This means that before the next elections, probably sometime next year, officials will have to decide whether to keep the current system or go in a different direction.
The state Board of Elections appears satisfied with the current arrangement, although it hasn't ruled out a change.
"These modems are only connected to our network for approximately 30 seconds, when results are transmitted from polling locations around the state to the Board of Elections," the board stated in an email. "We have never experienced any cybersecurity incidents using this system. We also have redundant backups including the ability to receive physical memory sticks with vote tallies from the machines as well as the physical ballots cast, which serve as the bedrock of Rhode Island’s election system."
Without the modems to transmit results, the elections panel says Local Board of Canvassers "would have to run the USB drives" with results "from the precinct DS200 and early voting DS200s to the BOE's headquarters."
"The results being posted to the BOE website would be significantly slower," Board of Elections spokesman Chris Hunter wrote.
But others say the added security that comes from not transmitting results is worth the added time.
John Marion Jr., executive director of Common Cause Rhode Island, said the state is an "outlier" when it comes to transmitting election results by modem.
"When the manufacturer delivered the very same machines to Maryland, that state's Board of Elections made the manufacturer remove the modems and reimburse the state for their added cost," Marion wrote in an email. "Alabama, California, Colorado, Maryland, New York, North Carolina and Virginia have banned the use of modems in ballot tabulators. Recently Michigan stopped certifying machines that include modems."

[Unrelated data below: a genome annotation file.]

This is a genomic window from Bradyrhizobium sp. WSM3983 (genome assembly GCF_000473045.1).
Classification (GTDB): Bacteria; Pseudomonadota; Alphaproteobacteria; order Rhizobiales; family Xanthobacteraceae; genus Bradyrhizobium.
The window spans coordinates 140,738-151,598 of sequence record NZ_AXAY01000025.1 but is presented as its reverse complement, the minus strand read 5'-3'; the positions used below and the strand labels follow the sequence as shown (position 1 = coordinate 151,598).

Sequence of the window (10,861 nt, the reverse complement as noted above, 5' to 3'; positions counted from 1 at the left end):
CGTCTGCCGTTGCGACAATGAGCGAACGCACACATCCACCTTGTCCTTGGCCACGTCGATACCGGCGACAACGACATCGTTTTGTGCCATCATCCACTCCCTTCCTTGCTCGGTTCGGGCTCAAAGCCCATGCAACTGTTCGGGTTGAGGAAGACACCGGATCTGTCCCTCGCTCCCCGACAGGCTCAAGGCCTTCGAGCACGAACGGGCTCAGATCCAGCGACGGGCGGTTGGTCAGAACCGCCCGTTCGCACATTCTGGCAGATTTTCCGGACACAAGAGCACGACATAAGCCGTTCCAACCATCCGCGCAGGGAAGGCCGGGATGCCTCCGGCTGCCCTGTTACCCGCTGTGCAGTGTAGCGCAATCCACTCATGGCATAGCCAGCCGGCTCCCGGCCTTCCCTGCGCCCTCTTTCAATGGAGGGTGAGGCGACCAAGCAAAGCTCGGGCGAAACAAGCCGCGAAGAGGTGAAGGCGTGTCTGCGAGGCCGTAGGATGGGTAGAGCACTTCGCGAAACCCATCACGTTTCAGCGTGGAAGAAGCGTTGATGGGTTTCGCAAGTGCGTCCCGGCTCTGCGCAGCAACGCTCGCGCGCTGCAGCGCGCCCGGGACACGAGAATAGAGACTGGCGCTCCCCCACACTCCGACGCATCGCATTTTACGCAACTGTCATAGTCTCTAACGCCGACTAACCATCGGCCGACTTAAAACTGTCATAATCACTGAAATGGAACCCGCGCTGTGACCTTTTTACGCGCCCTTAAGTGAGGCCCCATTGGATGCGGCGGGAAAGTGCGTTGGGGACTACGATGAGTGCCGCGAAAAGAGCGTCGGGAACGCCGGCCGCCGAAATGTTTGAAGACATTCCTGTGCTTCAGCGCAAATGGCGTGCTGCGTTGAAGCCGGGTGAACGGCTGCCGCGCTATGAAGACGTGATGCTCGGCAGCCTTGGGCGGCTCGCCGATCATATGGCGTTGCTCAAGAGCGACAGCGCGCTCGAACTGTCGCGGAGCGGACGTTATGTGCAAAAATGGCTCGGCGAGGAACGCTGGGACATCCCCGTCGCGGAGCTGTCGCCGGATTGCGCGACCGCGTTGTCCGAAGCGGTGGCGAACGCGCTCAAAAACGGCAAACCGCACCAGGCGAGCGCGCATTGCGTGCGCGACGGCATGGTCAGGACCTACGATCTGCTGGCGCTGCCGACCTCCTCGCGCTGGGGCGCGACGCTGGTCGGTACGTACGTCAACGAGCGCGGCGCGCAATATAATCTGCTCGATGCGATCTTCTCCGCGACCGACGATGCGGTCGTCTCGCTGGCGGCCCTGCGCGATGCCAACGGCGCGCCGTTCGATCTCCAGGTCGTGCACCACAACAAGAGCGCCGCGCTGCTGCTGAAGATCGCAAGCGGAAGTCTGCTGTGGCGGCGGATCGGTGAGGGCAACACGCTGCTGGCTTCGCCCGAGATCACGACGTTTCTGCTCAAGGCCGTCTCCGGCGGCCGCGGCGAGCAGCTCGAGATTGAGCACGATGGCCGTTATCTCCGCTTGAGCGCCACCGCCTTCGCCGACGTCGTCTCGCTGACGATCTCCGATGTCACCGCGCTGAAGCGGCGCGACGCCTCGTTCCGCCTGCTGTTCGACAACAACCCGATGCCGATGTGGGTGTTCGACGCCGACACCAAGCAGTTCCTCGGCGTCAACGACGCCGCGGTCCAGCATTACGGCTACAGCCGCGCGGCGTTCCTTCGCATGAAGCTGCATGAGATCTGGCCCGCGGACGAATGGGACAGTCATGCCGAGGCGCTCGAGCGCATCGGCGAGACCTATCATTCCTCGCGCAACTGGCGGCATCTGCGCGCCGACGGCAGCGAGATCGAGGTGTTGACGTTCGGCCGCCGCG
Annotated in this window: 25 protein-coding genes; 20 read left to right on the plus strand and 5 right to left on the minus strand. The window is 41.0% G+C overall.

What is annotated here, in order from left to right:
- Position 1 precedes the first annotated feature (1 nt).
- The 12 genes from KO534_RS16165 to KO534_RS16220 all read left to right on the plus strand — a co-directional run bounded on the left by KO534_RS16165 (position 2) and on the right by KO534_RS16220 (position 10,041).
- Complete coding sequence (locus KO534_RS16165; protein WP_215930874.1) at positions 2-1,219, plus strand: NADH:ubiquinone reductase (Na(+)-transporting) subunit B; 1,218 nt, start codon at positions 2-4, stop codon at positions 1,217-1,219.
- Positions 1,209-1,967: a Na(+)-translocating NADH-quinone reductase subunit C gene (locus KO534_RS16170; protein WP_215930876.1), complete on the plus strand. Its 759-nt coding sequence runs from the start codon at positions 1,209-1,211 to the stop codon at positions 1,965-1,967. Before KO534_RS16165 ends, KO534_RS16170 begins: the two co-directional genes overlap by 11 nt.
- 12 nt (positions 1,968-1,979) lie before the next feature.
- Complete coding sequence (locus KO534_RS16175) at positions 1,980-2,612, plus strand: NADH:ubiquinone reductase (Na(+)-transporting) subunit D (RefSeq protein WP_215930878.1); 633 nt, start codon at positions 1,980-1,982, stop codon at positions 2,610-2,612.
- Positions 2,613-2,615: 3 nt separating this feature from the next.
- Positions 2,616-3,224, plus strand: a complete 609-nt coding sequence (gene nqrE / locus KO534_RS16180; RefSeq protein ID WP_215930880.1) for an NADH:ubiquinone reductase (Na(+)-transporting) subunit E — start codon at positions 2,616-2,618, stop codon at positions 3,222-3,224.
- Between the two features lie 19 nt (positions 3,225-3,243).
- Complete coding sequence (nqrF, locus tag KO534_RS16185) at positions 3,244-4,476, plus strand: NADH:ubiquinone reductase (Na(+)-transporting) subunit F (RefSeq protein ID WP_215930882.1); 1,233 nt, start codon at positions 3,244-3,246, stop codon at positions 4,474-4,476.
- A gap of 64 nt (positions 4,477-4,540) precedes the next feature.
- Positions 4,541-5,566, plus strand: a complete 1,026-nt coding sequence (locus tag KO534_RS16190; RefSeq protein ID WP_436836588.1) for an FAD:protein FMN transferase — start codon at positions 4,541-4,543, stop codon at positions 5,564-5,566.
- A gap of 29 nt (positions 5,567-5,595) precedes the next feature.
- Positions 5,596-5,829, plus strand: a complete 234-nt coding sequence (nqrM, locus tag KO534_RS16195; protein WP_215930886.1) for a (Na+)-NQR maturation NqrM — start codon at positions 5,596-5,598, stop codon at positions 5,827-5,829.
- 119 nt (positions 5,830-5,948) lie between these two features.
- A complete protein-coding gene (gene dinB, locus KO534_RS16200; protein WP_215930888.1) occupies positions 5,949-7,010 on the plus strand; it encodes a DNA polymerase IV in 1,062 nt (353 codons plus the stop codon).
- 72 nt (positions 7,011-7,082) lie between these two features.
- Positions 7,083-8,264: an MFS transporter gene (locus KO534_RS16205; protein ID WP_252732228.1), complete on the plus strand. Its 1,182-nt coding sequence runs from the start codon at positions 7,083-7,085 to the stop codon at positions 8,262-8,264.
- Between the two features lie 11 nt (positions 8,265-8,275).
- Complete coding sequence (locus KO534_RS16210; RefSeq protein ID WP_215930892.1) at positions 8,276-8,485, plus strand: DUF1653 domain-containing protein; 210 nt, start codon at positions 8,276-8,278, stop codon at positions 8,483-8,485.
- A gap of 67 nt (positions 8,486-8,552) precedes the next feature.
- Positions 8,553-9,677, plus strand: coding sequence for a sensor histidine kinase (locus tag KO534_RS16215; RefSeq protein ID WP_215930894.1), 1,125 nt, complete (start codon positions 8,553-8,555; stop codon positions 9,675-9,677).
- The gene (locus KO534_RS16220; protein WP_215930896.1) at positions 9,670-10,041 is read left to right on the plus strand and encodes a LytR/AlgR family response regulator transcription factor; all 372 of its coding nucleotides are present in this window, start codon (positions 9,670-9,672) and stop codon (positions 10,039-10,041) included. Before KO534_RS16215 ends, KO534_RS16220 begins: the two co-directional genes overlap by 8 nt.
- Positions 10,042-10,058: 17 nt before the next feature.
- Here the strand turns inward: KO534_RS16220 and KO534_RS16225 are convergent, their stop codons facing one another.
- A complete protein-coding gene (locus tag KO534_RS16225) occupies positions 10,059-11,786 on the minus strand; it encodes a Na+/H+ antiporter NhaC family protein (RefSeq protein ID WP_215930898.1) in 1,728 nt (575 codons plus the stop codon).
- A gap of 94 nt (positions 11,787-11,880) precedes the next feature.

"Common Cause Rhode Island continues to believe that the presence of the modems is not worth the added risk," Marion wrote in an email. "In all likelihood eliminating the use of modems will marginally slow down results reporting. But it's worth noting that we are the smallest state in the country geographically and the only state that uses modems in every polling place. Many states much larger than Rhode Island reported results in a timely fashion on November 8th."
Secretary of State-elect Gregg Amore, who will take over managing elections equipment next year, said: "By and large, our elections run extremely well in Rhode Island."
However, "while there have been no issues with this method of transmitting the results, we know that this has been the one flag that cyber experts have recommended we discontinue," Amore said in an email. "It is our goal to explore other ways of ensuring timely and accurate reporting of election results and to discontinue transmitting those results by modem.”
Breakdown by city and town Rhode Island Live Election Results
A deer in Bristol
The Board of Elections broke out the 12-sided dice on Monday and conducted its post-election "risk-limiting audit" of results, which found no discrepancies. It certified the officials results of the election the next day.
But, for the record, not everything went smoothly on Election Day.
As voting unfolded, the Board of Elections' executive director, Robert Rapoza, told board members something was happening in Bristol: